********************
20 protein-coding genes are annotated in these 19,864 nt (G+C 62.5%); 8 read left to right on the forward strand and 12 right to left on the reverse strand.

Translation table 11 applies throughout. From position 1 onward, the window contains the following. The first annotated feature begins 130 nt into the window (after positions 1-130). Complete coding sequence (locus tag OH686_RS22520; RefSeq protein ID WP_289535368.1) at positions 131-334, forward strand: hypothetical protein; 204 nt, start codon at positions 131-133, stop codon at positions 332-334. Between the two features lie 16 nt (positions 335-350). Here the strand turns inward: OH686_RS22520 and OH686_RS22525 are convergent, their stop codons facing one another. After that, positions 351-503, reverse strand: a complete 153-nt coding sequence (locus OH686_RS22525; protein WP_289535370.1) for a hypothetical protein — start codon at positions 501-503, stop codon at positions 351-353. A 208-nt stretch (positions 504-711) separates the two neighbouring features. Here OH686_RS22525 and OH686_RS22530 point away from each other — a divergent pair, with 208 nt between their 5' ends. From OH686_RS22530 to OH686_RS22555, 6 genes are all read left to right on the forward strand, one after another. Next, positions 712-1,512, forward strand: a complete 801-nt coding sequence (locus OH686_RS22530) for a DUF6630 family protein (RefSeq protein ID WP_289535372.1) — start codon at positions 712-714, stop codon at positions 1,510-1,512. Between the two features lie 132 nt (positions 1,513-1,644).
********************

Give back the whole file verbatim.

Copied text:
20 protein-coding genes are annotated in these 19,864 nt (G+C 62.5%); 8 read left to right on the forward strand and 12 right to left on the reverse strand.

Translation table 11 applies throughout. From position 1 onward, the window contains the following. The first annotated feature begins 130 nt into the window (after positions 1-130). Complete coding sequence (locus tag OH686_RS22520; RefSeq protein ID WP_289535368.1) at positions 131-334, forward strand: hypothetical protein; 204 nt, start codon at positions 131-133, stop codon at positions 332-334. Between the two features lie 16 nt (positions 335-350). Here the strand turns inward: OH686_RS22520 and OH686_RS22525 are convergent, their stop codons facing one another. After that, positions 351-503, reverse strand: a complete 153-nt coding sequence (locus OH686_RS22525; protein WP_289535370.1) for a hypothetical protein — start codon at positions 501-503, stop codon at positions 351-353. A 208-nt stretch (positions 504-711) separates the two neighbouring features. Here OH686_RS22525 and OH686_RS22530 point away from each other — a divergent pair, with 208 nt between their 5' ends. From OH686_RS22530 to OH686_RS22555, 6 genes are all read left to right on the forward strand, one after another. Next, positions 712-1,512, forward strand: a complete 801-nt coding sequence (locus OH686_RS22530) for a DUF6630 family protein (RefSeq protein ID WP_289535372.1) — start codon at positions 712-714, stop codon at positions 1,510-1,512. Between the two features lie 132 nt (positions 1,513-1,644).